California State Language Arts Content Standards:

9-10th grade Reading Comprehension

2.5 Extend ideas presented in primary or secondary sources through original analysis, evaluation, and elaboration.


9th-10th grade Listening and Speaking Strategies

1.1 Formulate judgments about the ideas under discussion and support those judgments with convincing evidence.

11th-12th grade Reading Comprehension

2.5 Analyze an author's implicit and explicit philosophical assumptions and beliefs about a subject.




Guiding Questions:

  • How can nonviolence transform people?

  • What are the practical applications of ahimsa?

  • What does it mean to use soul-force (satyagraha)?

  • Why is love for one’s enemy a fundamental principle of nonviolence?




Lesson Context:

This material can be incorporated in a number of ways, depending on the teacher’s grade level and subject area. Language arts and social studies teachers will find the Gandhi and King readings useful as either primary or supplemental texts within a unit. Teachers of American literature or history may want to bring in Thoreau’s Essay on Civil Disobedience, which King mentions early on in “Pilgrimage to Nonviolence,” and look at all three texts within a unit.




Teaching Activities:

Reading Comprehension

  1. Read select portions of “Ahimsa or the Way of Nonviolence” and “Pilgrimage to Nonviolence” with the class, stopping regularly to pose questions, allow student discussion, and facilitate comprehension of the “big picture.”

  2. Use graphic organizers that play on the notion of “journey” to map out their understanding of ahimsa as described by Gandhi and King.
  3. Students can work individually or in groups to develop questions that can be randomly selected to generate discussion. Alternatively, student groups may be assigned portions of the text to read and master, developing a short lesson for the whole class.


  4. Students can write imaginary correspondence between Gandhi and King using the texts as a script source. Some may opt to act out a conversation between the two writers.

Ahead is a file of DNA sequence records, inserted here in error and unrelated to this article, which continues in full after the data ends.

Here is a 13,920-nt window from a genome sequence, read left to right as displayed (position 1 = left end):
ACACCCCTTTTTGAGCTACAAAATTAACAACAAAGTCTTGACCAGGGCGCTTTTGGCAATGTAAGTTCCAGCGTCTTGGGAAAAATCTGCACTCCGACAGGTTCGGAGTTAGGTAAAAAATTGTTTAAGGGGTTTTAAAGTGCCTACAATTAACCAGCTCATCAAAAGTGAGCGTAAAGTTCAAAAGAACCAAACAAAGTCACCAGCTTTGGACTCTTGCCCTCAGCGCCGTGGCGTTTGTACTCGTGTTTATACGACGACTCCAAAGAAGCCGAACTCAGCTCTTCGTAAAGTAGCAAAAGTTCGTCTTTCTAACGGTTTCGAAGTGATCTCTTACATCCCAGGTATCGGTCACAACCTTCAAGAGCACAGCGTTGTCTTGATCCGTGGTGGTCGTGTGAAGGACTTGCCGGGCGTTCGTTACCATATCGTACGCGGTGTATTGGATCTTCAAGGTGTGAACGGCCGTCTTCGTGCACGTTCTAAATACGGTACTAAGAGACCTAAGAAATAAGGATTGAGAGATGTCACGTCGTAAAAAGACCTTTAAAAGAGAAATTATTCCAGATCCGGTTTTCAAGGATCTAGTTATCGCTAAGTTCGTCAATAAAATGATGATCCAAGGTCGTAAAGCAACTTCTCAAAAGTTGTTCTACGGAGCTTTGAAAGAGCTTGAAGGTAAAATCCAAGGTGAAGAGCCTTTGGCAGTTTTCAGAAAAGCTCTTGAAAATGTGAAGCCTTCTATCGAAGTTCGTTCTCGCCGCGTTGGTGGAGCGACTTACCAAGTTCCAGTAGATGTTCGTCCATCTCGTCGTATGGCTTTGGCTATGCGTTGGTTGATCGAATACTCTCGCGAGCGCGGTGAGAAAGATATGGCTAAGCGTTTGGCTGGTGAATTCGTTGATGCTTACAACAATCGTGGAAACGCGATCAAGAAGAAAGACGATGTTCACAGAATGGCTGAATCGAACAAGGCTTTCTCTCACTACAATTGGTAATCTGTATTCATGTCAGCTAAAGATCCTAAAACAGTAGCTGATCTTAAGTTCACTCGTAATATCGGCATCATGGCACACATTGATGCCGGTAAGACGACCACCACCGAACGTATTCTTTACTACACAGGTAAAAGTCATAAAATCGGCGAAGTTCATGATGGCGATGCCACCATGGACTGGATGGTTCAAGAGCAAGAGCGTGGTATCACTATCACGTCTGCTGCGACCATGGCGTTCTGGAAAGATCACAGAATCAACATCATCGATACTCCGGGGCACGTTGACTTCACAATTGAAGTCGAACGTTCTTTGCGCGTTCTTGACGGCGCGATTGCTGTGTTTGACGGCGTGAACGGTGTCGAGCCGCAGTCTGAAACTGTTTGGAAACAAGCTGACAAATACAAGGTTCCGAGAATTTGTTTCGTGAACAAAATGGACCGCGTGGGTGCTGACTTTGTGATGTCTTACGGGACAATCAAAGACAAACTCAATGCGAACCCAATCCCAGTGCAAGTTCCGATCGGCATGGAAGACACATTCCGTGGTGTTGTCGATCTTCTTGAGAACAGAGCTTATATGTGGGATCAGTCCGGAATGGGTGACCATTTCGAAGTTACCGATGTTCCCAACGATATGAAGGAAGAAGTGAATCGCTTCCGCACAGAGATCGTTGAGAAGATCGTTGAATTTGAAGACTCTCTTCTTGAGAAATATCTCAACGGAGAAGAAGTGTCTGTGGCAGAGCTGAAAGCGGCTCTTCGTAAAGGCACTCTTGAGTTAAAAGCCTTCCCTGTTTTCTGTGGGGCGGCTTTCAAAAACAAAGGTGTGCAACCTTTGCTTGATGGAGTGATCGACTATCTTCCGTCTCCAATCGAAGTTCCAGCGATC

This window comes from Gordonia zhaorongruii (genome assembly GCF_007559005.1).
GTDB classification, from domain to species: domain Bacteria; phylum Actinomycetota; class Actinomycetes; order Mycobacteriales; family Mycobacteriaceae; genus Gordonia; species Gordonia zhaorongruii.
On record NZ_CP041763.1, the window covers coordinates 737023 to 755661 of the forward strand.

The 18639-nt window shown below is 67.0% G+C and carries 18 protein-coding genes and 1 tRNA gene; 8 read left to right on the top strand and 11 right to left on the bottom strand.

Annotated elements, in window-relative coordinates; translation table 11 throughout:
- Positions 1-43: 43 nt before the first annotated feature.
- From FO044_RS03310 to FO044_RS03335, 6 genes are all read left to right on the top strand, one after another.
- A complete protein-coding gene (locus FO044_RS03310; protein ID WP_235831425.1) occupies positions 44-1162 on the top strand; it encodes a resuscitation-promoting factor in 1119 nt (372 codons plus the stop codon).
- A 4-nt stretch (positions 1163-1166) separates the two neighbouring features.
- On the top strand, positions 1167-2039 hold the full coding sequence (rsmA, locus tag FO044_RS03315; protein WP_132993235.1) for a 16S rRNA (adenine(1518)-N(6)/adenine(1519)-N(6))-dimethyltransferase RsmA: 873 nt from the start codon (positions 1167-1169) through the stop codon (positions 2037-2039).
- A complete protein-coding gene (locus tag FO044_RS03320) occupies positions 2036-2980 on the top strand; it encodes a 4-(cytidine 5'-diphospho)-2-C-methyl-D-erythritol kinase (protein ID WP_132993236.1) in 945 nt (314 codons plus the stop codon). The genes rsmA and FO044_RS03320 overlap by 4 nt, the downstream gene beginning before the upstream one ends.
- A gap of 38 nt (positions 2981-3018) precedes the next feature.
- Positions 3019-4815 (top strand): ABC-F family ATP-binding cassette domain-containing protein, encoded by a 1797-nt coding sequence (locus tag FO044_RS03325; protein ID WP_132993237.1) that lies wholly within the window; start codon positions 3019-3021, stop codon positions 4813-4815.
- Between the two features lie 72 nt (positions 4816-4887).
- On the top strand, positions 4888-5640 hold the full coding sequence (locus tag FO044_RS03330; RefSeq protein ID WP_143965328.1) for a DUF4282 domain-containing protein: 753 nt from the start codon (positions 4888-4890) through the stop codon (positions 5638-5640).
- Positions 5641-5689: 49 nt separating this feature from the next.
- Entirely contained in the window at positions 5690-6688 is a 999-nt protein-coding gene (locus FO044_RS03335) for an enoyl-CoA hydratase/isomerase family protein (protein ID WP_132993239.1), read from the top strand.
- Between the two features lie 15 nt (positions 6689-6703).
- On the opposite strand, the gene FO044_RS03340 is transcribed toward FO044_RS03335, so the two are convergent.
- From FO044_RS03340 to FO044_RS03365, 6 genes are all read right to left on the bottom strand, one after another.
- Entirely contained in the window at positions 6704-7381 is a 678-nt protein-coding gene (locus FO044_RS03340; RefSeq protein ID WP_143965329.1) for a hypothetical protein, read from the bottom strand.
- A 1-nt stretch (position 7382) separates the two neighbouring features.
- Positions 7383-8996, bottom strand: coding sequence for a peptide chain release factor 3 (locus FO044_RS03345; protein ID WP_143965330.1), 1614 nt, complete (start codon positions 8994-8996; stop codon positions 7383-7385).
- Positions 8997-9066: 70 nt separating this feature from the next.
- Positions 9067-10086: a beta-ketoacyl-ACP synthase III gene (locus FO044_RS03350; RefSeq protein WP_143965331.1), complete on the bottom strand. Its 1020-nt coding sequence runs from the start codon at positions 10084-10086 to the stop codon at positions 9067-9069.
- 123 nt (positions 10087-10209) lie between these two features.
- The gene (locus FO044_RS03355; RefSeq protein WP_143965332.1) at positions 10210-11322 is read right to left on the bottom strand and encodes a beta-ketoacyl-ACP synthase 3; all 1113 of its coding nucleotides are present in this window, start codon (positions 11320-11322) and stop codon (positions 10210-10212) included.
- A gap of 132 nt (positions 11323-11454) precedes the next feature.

Listening and Speaking Strategies

  1. Prompt each student to write responses to statements before and after reading the Gandhi and King texts. Ask students to draw on direct evidence from the readings. Have students work in groups or as a whole class to discuss their findings. Statements before the reading might include:

-“Nonviolence requires great courage.”

-“It is possible to forgive people who hurt me.”

-“I love all human beings, even my enemies.”

-“I believe justice is possible in every aspect of life.”

Possible statements after the reading:

-“Gandhi has shown that justice is possible in every department of life.”

-“I agree with Gandhi and King’s belief in loving your enemies.”

-“Gandhi and King are right that ahimsa requires great courage.”



-“Soul-force can change people and countries.”
Use of Digital Story

  1. Watch the digital stream for this lesson. Entitled “The Way You Dream,” the video briefly outlines the nonviolent work and philosophies of Gandhi, Thoreau and King, building a bridge between their unique forms of nonviolent resistance.

  2. After viewing, teachers can prompt students to respond to some of the statements within the video, particularly those in which Gandhi and King express a “dream.” While Gandhi’s dream is of an India void of class differences, King articulates a United States of America where race is irrelevant in respect to justice and civil rights. What future do students “dream” for their own country? Can ahimsa or satyagraha play a role in achieving that vision?



Extension Activities/ Enrichment

Teachers may ask students to do individual research on Gandhi and King (and possibly Thoreau), sharing their in-depth investigations with the class.
Students may also research Gandhi and King’s notions of love as understood in their respective spiritual traditions. How can an understanding of Hindu and Christian religions further our conceptualizations of love, nonviolence, and brotherhood?


Bibliography:
All Men are Brothers. http://www.mkgandhi.org/amabrothers/amabrothers.htm.

(Use link to Chapter 4, “Ahimsa or the Way of Nonviolence.”)
Pilgrimage to Nonviolence. http://www.thekingcenter.org/prog/non/pilgrimmage.pdf